The Bach bass arias were melosmatic and worked very well instrumentally, the Prince Igor’s Aria, quite simply, has beautiful melodies that sound great on tuba. The two French pieces worked well, although one would have been enough. The Two Songs written by Robert Spillman in 1957 was the first piece written for me and is still frequently performed. The Hindemith and Alec Wilder Sonatas, although hugely different, were about all that were available then by known composers and the Suite Concertante by Armand Russell, who tolerantly played contrabass in the Rochester Philharmonic for six years with my bell only a few feet from his ear, was written for me in 1959.

Of the many letters I received at this 50 year career terminal the most personally touching was from my old student and good friend Norm Pearson, who is the present tubist in the Los Angeles Philharmonic and who has given me his permission to include it in this article, it’s part of the whole 50 year experience I would like to share:

 Congratulations on the 50th anniversary of your Carnegie Hall recital! 
 You set the standard for every tuba player in the world then and kept it going for fifty years. You set the standard of sound, technique and musicianship on the tuba that is still awe inspiring. I know, today there are some incredibly gifted young tubists who are real musical artists but when it comes to an inspiring and dynamic musical performance you are still without peer. A Roger Bobo recital, master class or even ensemble concert with “Roger Bobo the sideman” were awe-inspiring events. Your technical command of the tuba, your musicianship and commanding and charismatic stage presence were inspiring to me and made me excited about music and the tuba.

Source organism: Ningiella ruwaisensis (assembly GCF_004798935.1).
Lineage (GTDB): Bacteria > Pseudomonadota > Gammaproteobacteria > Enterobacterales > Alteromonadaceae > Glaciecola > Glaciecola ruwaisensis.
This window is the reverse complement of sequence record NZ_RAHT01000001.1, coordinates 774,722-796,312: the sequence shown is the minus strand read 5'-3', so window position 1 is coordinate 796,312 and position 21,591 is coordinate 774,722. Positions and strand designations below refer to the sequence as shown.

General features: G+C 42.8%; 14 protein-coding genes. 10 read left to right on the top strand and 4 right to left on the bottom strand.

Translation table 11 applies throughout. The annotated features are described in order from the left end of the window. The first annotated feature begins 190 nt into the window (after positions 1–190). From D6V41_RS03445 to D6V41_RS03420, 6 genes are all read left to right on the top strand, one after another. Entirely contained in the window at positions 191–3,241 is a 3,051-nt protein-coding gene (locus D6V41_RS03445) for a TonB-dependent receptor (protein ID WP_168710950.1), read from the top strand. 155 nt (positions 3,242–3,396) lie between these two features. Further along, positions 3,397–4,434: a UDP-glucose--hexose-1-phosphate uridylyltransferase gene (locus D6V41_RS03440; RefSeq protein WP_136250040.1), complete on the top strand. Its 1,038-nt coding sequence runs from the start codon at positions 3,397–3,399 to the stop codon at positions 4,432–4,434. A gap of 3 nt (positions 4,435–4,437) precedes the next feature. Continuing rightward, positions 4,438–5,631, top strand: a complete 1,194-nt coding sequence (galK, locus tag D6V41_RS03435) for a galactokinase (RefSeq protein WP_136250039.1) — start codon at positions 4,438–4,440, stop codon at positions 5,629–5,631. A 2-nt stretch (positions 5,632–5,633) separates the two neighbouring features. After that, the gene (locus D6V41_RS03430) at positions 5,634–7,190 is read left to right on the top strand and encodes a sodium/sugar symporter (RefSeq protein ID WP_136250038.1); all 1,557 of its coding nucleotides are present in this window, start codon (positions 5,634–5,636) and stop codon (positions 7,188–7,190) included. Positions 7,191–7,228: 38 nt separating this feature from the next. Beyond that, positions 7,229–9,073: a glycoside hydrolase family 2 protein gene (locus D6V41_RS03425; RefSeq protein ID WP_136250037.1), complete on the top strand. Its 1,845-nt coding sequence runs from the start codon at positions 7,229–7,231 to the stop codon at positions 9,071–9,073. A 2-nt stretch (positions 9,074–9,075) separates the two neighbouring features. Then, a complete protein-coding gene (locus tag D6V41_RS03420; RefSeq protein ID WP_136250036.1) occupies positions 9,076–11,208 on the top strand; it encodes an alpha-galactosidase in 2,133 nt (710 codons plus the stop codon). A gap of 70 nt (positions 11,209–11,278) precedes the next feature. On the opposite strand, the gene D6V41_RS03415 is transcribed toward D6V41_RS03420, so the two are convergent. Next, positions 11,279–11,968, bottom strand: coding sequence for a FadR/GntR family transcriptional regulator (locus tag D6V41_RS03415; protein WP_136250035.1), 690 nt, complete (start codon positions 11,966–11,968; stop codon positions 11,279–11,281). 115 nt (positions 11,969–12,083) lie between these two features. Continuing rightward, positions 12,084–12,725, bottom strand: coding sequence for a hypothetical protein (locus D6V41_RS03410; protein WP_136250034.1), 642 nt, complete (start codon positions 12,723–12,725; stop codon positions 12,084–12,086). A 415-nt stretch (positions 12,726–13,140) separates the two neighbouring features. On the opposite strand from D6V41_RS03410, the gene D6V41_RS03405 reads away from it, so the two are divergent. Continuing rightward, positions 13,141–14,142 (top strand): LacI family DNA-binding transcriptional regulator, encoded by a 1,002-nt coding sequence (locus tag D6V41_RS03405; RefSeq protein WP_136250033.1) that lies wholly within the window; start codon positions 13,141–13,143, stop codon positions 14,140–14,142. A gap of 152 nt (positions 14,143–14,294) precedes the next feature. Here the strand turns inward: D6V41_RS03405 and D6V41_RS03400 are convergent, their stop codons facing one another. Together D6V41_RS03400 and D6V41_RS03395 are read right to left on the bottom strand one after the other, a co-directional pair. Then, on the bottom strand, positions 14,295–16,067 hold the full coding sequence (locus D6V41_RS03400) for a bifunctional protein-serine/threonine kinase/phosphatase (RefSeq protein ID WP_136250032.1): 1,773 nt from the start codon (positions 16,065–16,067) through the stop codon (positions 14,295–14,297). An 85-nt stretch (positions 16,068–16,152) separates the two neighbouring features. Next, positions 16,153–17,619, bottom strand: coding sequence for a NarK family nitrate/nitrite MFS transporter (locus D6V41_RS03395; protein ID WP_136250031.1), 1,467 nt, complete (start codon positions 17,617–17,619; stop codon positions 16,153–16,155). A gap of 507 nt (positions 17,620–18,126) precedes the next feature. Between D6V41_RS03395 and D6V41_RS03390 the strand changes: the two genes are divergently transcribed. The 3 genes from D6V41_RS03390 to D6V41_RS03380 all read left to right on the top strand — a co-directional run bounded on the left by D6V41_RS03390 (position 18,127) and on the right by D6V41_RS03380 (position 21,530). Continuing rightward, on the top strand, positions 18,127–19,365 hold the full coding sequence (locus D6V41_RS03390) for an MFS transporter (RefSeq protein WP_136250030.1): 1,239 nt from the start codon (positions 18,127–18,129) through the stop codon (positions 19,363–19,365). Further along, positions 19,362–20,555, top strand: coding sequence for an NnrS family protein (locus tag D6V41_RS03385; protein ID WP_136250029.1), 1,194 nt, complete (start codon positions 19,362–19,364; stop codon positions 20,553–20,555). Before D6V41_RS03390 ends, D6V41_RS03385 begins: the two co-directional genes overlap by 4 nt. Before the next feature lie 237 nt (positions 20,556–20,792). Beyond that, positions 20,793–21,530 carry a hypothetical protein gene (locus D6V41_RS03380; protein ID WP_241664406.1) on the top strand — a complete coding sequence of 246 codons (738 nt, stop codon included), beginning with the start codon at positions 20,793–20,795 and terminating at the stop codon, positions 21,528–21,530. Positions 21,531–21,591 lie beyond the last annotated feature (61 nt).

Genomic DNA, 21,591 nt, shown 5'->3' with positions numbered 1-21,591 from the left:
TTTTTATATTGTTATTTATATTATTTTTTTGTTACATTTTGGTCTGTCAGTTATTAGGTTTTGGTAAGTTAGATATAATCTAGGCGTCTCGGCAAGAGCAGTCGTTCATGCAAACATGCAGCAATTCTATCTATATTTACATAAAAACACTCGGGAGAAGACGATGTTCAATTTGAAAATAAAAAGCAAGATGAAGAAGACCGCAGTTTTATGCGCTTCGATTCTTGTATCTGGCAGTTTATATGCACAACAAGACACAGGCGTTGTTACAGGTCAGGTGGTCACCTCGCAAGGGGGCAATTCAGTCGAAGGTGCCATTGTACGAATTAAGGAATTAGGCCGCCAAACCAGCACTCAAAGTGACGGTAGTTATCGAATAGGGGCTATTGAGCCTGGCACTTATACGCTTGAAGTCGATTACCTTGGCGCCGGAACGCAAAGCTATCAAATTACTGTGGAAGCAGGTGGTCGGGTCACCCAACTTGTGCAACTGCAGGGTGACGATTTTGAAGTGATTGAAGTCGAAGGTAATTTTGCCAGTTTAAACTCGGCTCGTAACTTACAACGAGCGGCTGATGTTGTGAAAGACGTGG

I will never forget the sound in my right ear on all of those performances of Alpine Symphony, Also Sprach, Symphonie Fantastique, Rite of Spring etc…. the most beautiful, articulate robust tuba sound I have ever heard and always musical. It was always about the music: that is easy to forget as an orchestral tubist. I want to remember the music I heard from you in the orchestra and never forget it IS about the music.
 Thank you for taking me on as students 30 years ago (yes, 30 years!). Thank you for the inspiration and thank you for believing in me. I was blessed to be in Los Angeles at that time with you, Tommy and Jim. I know my life would have taken a much different and not as satisfying path. I will continue to be inspired by what you taught me in those lessons and will be forever grateful. Thank you.

Certainly, I was aware of the recital’s importance to me but I was astonished at its seemingly importance to the present day tuba evolution, I had a vision, or should I say I was constantly trying to catch up with that beautiful sounding tuba in my minds ear. Predictably, after a lot of years, I started to lose ground in this quest for excellence and it became clear was time to step down. Now, today there are tubists that play beyond those sonic images that motivated me years ago. Many have been my students, now they teach me and inspire me to become better teacher. We continue!

Looking forward to returning to “Air” and the pedagogical stuff I usually write, and hoping in the wake of this self-indulgent essay it not to be confused with hot air.
Tokyo, April 1 (no joke), 2011